According to the known literature, cellulose and cellulose derivatives, e.g. cellulose hydrate and CellophaneŽ, are sensitive to moisture in that they swell and stretch locally and they are also very sensitive to the presence of strong alkalis. It would, therefore, seem that such materials would be a very poor choice for forming a semi-permeable film, especially for forming layers of hydrated sodium silicate. This is surprisingly not the case. Excellent results have been achieved using a semi-permeable film of cellulose hydrate for forming layers of hydrated sodium silicate. Acetyl cellulose has also be used. The other polymers recited can also give good results.
Preferably, the outer face of the wall is subjected to reduced pressure to assist the layer to set. Such reduced pressure forces evaporation of the solvent at the inner face of the wall and so promotes uniform setting of the layer which is particularly advantageous as regards the quality of the layer formed. Also, setting is thereby speeded up. In some preferred embodiments of the invention, the layer is formed as a sheet. For example, the solution can simply be poured into a tray-like mold.
In embodiments of the invention in which the outside of the mold having a single wall is subjected to reduced pressure, the method according to the invention is preferably one in which the mold is immersed in a bath of solution and a reduced pressure is applied to the outer face of the wall to cause solvent vapor to migrate through the wall while it is immersed in the bath whereby a layer of solute material is deposited on the wall. The mold and layer thus formed can then be removed from the bath so that setting can be completed.
Advantageously, the layer is formed as a continuous web. There are several ways in which this can be done in accordance with the invention. In one method, the solution is applied onto an upper generally horizontally travelling reach of an endless belt where setting of the layer is effected prior to cutting the continuous web thus formed into sheets. A semi-permeable film web is preferably fed onto the conveyor before the solution is applied so that this film web rather than the conveyor or belt per se forms the base of the layer mold.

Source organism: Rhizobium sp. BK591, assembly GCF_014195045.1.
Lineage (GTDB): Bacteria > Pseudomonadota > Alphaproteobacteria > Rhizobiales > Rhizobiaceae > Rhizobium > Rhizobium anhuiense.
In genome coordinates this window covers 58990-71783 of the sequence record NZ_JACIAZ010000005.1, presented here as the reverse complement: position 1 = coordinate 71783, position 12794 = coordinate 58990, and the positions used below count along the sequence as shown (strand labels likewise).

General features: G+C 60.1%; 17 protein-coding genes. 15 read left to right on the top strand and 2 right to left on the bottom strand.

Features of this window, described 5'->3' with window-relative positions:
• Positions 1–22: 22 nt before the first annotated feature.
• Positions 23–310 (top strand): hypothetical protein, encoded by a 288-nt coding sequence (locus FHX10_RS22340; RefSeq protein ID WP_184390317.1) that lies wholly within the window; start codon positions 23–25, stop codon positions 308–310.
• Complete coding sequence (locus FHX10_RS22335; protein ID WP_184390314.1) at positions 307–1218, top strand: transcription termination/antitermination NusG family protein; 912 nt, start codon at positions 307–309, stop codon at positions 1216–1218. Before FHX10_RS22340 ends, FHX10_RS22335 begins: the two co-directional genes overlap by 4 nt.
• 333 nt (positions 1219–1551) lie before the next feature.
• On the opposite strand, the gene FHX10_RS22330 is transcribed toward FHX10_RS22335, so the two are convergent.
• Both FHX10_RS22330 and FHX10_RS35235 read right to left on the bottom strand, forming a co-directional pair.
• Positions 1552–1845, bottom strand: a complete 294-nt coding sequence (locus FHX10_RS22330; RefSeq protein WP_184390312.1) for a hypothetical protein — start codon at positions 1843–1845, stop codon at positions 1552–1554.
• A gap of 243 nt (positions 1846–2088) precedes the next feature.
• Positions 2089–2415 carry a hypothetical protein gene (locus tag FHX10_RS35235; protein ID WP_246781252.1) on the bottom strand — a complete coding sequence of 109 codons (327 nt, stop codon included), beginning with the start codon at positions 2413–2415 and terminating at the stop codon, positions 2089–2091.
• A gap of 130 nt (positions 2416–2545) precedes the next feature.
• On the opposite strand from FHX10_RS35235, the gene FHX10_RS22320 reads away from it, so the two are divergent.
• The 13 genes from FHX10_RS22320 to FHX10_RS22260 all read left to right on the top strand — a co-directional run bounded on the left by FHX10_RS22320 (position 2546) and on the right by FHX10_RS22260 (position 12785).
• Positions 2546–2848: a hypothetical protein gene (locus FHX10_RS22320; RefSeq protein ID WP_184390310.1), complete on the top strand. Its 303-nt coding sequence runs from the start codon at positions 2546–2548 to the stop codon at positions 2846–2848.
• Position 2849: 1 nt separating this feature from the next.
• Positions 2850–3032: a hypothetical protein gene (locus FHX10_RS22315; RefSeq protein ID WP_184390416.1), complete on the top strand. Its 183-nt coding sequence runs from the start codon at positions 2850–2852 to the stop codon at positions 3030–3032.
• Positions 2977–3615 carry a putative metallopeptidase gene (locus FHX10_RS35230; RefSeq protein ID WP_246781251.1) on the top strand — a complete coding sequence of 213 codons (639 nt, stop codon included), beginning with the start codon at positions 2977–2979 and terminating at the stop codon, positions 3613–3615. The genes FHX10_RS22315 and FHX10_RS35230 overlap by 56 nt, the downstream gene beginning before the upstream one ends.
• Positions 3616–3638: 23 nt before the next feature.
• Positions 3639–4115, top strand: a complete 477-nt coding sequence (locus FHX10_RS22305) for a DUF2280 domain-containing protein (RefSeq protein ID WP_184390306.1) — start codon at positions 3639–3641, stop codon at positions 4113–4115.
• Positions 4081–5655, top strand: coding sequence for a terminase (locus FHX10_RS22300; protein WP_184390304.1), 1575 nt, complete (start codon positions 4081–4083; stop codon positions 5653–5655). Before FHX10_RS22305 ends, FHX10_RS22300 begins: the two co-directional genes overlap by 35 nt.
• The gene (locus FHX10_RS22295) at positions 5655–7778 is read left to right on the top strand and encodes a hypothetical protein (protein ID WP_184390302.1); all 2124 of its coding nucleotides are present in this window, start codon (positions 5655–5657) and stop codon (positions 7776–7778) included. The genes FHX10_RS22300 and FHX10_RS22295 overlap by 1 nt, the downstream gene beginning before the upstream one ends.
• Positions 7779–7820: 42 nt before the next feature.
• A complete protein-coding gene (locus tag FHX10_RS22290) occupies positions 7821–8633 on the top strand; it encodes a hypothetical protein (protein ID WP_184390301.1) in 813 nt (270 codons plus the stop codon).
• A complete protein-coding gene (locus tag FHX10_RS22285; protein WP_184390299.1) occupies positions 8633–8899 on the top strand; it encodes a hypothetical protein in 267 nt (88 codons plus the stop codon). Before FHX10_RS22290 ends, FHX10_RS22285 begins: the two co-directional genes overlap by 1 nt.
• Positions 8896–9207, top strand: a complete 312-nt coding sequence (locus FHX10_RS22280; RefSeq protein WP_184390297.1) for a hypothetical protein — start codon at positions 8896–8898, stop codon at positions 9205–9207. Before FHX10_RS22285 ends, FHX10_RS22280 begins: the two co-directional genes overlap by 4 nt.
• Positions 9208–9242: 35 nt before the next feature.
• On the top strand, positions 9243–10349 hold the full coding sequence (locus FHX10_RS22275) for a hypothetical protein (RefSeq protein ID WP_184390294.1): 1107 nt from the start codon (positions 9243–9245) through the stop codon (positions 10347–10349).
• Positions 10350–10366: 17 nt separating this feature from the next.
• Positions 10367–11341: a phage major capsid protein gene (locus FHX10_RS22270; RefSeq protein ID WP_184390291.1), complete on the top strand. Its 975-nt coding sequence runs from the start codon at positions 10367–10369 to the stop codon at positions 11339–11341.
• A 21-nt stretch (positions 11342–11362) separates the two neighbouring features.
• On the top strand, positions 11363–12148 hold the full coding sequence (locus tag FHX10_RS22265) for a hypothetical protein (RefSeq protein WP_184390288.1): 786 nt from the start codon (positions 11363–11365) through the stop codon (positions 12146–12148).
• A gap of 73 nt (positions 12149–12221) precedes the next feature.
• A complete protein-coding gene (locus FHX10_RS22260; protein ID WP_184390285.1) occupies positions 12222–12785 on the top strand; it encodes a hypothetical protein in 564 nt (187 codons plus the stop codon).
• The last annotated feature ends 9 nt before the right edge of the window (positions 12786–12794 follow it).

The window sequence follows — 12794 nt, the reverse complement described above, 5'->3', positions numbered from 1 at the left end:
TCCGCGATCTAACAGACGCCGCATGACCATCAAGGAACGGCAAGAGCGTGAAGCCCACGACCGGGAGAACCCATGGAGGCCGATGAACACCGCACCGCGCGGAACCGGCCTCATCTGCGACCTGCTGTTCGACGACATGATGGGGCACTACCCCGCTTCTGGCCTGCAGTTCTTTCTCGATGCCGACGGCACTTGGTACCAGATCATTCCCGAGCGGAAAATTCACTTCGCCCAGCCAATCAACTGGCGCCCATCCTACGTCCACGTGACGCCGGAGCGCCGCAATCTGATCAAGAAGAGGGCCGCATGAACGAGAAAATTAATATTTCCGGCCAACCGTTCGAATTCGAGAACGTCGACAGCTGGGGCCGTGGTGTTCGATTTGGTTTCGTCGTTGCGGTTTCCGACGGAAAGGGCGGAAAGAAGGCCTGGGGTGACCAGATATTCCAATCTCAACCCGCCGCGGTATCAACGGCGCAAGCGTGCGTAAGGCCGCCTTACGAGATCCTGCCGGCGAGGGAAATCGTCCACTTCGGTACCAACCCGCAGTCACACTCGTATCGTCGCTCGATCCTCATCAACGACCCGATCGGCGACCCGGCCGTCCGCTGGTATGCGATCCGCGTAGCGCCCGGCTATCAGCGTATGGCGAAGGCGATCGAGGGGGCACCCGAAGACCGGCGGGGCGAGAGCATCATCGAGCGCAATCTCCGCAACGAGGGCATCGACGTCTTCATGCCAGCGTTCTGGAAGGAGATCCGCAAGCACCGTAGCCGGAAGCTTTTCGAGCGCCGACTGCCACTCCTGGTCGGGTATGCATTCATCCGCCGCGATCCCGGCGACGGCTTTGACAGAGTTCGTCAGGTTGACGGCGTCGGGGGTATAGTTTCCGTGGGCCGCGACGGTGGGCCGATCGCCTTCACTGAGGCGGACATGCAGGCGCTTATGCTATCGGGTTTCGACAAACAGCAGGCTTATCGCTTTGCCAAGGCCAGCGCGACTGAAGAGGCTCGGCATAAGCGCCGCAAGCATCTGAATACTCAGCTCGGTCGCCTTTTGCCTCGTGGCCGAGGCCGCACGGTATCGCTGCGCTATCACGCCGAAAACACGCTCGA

Preferably, the belt is provided with dams defining side walls of a continuous mold. In order to confer the desired uniformity of the layer while it is setting, the upper reach of the belt is preferably held rigid by tensioning. Alternatively, or in addition, it is preferred that the upper reach of the belt should travel over a rigid plate which supports it.
In another continuous process according to the invention, two film webs, of which at least one is semipermeable, are drawn off and sealed together at their end and along each side to form a tubular mold. The solution is introduced into the tubular mold which is drawn down an incline to maintain a head of fluid and between two parallel support members. The main walls of the tubular mold are held against the parallel support members by the internal pressure in the mold due to the head of fluid. The speed of advance of the mold and the length of the support members are such that the setting of the layer is substantially complete when the layer exits from between the support members. Advantageously, the support members define a horizontal path for the mold.
As has been stated, the invention is very suitable for the formation of layers of intumescent material, especially layers comprising a hydrated metal salt such as sodium silicate. The invention includes a layer formed by a method as herein described and extends to a method of manufacturing a fire-screening glazing panel comprising at least one layer of intumescent material held between two plies of which at least one supports the layer in which the layer is formed by a method as herein described and is assembled between the two plies. The various plies of such a panel are preferably bonded together so as to form a true laminate.
It is not always necessary to strip off the polymeric film in cases where this is used; indeed, in some embodiments, the film is made from a material which can be used to bond a ply to the layer. If desired, several successive layers can be transferred onto a support by a method according to the invention in order to obtain an increased thickness of the material. Heat may be applied to the layer to speed setting.
The invention will now be described in greater detail with reference to the accompanying diagrammatic drawings which illustrate various embodiments of the invention by way of example and in which:
FIG. 1 is a cross-sectional view of a tray mold and air-box support;
FIG. 2 is a view from below of the support of FIG.1 with the bottom wall of the air-box support removed;